We love it, we hate it, we crave it, yet we fear it… but do we really know anything about it?
We know that if we want to stay healthy, refined sugars are the ones to avoid. We also know that high intake of sugar has a negative impact on our sleeping patterns, our activity and our hormonal situation.
On the other hand, one cannot deny the fact that sugar is a pure source of energy.
Sugar is a simple source of carbohydrates, which are an essential macronutrient for us as human beings.
Our body needs this energy to live, to breathe, to repair itself and to reproduce.
Sugar craving are natural. The need for sweet taste is a natural need embedded in our biology.
That´s why… a good home-made piece of cake is able to save a bad morning, huh?
Nevertheless, this story is not about the pros and cons of sugar consumption. Nor it is a story about how bad or good white sugar is.
When it comes to bakery and pastry making, there is no such thing as good or bad.
Cooking is pure chemistry.
There are chemical and physical processes that do not depend on our beliefs or needs, on fashion or current trends.
They are there, because it is natural for them to be there and to act as they do.
These processes are an indispensable part or culinary art and have to be taken into account in order to achieve the best result.
So let´s omit all the precautions and stereotypes and step up together into the culinary world to really investigate one of the most basic and supposedly well-known products we use in our kitchen when baking and creating desserts – sugar.
I have prepared a small cute infographics for you, so you can note the bullet points and understand the 8 Main, yet only basic Function of Sugar in bakery. Let´s look at it and go through the content in more detail:
Those who are already for long involved with baking and pastry making will support me – sugar plays an incredibly important role in this process, and performs a great number of functions, crucial functions that have a considerable impact on a final product, its smell, taste, texture and shelf-life.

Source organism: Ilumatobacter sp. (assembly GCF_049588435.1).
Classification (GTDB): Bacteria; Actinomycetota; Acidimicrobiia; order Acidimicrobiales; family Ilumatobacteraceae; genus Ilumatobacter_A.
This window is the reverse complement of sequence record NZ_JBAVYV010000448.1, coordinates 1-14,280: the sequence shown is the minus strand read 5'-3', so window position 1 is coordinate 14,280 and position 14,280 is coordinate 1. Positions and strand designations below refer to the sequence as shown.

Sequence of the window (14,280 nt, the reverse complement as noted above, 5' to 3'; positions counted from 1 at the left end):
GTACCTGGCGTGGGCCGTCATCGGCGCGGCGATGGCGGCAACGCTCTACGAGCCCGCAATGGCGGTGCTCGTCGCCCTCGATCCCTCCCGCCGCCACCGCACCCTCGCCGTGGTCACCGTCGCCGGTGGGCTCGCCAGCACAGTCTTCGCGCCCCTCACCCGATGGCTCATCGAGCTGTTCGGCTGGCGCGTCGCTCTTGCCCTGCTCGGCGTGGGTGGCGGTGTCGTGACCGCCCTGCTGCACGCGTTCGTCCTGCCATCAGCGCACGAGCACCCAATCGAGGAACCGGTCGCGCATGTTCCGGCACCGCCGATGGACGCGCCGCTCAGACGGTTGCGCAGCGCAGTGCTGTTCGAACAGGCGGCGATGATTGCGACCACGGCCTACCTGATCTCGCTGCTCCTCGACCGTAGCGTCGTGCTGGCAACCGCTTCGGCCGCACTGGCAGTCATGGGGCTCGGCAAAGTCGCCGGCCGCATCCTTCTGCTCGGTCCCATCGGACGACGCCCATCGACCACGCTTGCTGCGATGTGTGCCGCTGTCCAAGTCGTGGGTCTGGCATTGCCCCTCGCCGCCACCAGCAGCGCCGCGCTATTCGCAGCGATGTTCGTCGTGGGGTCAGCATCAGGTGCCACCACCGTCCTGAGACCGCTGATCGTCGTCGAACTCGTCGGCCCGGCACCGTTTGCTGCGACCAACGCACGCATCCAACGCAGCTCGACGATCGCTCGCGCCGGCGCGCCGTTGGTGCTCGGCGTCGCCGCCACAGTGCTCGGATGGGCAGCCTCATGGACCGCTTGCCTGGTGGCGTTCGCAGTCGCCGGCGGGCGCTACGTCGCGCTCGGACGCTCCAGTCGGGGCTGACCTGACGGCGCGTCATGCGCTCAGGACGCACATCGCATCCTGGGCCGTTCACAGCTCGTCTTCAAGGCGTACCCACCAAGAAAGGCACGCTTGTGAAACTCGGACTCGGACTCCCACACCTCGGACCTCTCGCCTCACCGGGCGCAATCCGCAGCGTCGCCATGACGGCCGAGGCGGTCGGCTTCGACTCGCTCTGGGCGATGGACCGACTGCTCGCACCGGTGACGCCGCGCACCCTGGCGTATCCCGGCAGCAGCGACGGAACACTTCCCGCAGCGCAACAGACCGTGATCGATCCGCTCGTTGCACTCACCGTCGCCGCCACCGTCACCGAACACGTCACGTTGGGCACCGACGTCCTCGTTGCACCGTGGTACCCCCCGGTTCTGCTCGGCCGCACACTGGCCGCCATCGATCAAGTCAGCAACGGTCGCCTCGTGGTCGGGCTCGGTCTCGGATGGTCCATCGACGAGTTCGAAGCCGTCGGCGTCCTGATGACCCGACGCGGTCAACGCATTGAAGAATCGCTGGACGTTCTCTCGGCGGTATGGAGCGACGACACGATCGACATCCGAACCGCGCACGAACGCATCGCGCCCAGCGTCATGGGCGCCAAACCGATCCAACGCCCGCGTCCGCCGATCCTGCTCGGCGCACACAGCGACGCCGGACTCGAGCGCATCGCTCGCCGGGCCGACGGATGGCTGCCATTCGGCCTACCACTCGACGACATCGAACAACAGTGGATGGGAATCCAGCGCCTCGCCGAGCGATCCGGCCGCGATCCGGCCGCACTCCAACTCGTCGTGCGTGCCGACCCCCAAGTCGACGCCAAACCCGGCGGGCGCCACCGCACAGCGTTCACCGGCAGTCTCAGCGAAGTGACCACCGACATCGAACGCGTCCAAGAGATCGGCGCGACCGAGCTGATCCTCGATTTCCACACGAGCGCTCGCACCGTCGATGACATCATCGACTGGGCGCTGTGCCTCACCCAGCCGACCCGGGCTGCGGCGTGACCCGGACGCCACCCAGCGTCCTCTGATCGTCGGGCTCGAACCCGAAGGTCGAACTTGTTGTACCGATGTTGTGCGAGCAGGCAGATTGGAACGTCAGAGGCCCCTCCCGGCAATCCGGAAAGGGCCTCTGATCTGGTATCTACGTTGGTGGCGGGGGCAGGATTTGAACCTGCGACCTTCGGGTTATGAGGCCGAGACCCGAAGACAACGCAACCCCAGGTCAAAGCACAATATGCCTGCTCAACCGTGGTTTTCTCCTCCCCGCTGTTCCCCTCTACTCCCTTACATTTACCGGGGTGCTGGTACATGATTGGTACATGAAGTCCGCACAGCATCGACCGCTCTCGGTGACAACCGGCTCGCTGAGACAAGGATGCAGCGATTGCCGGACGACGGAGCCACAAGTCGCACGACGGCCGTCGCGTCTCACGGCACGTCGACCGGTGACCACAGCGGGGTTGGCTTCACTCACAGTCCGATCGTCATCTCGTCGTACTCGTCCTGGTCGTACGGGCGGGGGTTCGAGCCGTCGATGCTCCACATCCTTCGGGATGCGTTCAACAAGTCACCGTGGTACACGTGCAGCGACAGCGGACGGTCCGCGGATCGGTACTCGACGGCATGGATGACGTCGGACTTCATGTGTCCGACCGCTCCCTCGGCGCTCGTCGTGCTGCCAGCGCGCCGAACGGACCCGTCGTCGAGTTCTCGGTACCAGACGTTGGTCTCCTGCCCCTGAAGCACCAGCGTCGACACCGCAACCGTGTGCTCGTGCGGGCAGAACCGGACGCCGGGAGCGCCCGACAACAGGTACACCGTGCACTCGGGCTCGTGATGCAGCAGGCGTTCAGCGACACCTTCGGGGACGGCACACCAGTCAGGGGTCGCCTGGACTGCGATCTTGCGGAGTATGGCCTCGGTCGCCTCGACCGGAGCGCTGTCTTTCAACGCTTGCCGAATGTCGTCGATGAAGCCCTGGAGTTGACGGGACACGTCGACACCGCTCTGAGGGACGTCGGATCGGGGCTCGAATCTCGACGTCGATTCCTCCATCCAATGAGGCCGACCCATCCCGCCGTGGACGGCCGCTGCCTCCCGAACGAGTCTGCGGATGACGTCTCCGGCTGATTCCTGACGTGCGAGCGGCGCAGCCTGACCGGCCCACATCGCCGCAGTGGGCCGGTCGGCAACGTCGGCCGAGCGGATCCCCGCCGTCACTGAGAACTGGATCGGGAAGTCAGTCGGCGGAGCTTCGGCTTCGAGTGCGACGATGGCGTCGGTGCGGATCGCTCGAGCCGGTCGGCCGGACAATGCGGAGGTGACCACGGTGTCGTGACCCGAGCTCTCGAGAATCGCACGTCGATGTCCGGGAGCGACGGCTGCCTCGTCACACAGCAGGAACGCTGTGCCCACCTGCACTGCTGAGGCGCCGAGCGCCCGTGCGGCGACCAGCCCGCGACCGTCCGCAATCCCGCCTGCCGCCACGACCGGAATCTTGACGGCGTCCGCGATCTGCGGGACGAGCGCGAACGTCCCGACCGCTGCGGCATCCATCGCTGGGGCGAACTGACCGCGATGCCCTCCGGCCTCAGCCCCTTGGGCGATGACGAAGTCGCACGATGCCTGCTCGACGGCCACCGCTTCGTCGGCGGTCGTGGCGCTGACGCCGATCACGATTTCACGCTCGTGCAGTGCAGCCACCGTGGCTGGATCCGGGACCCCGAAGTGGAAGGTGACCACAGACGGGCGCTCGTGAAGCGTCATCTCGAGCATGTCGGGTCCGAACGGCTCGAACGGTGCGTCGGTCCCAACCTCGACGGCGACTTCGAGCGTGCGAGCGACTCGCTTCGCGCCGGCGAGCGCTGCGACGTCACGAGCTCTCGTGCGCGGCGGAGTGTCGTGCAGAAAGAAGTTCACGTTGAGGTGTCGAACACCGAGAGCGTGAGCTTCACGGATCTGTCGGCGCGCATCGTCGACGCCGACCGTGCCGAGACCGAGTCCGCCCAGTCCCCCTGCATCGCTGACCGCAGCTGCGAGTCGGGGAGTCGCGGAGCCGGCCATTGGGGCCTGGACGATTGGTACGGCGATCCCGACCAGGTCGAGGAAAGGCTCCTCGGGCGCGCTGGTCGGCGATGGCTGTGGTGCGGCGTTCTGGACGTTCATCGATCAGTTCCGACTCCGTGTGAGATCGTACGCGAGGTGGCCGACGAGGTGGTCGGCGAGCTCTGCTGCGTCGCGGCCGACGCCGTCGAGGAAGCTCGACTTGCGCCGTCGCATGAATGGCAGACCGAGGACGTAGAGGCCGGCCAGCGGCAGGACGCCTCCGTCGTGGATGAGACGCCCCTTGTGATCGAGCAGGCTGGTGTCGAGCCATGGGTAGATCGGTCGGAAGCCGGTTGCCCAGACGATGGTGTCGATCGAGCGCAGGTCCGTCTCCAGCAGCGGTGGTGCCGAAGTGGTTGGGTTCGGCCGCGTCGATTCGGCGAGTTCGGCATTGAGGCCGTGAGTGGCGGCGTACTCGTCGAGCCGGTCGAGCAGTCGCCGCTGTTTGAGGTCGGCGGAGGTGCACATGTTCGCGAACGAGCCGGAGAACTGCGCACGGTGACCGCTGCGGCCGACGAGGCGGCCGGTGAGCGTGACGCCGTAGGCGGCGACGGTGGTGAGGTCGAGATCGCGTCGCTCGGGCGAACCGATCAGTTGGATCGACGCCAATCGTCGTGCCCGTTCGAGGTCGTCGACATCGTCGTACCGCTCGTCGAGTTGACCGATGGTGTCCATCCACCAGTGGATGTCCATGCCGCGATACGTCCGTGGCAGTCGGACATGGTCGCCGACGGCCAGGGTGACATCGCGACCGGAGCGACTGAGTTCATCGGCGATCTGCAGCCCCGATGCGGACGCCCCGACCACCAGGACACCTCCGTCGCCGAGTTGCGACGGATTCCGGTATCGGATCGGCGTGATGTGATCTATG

The taste, even being the most obvious feature, is the very small part of the sugar story.
When I say sugar, I do not mean only white, refined granulated sugar. Not even I mean brown sugar and its derivatives (Demerara, Turbinado, Muscovado). I also imply sugar syrups (coconut syrup, corn syrup, dates syrup, agave syrup, rice syrup, etc), honey, molasses, glucose syrup and inverted sugar.
As you can see, there are so many variables and each of them can be implemented and successfully implemented in your culinary adventures, if you know the technology of working with each of them.
To simplify, we can divide it to
First and most important – theoretically, dry sugar can be substituted fully with glucose syrup or any other liquid sugar. It will also be able to provide for the process of caramelisation, but the end product is going to have different characteristics.
First, taste. Refined sugar is nothing but sweet, whereas honey (and every type of honey is completely different) adds a typical flavour to the baked good. Mind that when you cook. If this flavour is not intended, I would go for a neutral liquid substitution – glucose syrup, corn syrup.